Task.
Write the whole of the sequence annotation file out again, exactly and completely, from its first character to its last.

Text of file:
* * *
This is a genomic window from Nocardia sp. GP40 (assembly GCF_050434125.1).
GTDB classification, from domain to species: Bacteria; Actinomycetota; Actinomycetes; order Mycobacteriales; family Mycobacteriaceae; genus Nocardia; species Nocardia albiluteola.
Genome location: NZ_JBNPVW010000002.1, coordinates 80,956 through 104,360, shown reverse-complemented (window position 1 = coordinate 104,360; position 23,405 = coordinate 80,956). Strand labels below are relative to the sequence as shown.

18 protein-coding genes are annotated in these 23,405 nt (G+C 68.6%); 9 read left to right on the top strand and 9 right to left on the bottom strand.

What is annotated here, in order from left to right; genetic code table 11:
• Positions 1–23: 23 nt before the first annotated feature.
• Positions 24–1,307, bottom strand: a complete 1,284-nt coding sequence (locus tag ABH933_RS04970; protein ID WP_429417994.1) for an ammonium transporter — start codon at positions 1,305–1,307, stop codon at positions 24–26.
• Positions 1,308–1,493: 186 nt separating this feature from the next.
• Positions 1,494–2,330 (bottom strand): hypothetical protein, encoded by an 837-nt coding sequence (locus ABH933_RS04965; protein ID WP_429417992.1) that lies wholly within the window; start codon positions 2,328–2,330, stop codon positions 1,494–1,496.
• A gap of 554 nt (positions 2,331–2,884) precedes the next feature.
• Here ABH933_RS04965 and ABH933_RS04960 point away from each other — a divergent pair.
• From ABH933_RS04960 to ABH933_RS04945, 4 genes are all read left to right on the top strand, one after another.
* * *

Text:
This is a genomic window from Nocardia sp. GP40 (assembly GCF_050434125.1).
GTDB classification, from domain to species: Bacteria; Actinomycetota; Actinomycetes; order Mycobacteriales; family Mycobacteriaceae; genus Nocardia; species Nocardia albiluteola.
Genome location: NZ_JBNPVW010000002.1, coordinates 80,956 through 104,360, shown reverse-complemented (window position 1 = coordinate 104,360; position 23,405 = coordinate 80,956). Strand labels below are relative to the sequence as shown.

18 protein-coding genes are annotated in these 23,405 nt (G+C 68.6%); 9 read left to right on the top strand and 9 right to left on the bottom strand.

What is annotated here, in order from left to right; genetic code table 11:
• Positions 1–23: 23 nt before the first annotated feature.
• Positions 24–1,307, bottom strand: a complete 1,284-nt coding sequence (locus tag ABH933_RS04970; protein ID WP_429417994.1) for an ammonium transporter — start codon at positions 1,305–1,307, stop codon at positions 24–26.
• Positions 1,308–1,493: 186 nt separating this feature from the next.
• Positions 1,494–2,330 (bottom strand): hypothetical protein, encoded by an 837-nt coding sequence (locus ABH933_RS04965; protein ID WP_429417992.1) that lies wholly within the window; start codon positions 2,328–2,330, stop codon positions 1,494–1,496.
• A gap of 554 nt (positions 2,331–2,884) precedes the next feature.
• Here ABH933_RS04965 and ABH933_RS04960 point away from each other — a divergent pair.
• From ABH933_RS04960 to ABH933_RS04945, 4 genes are all read left to right on the top strand, one after another.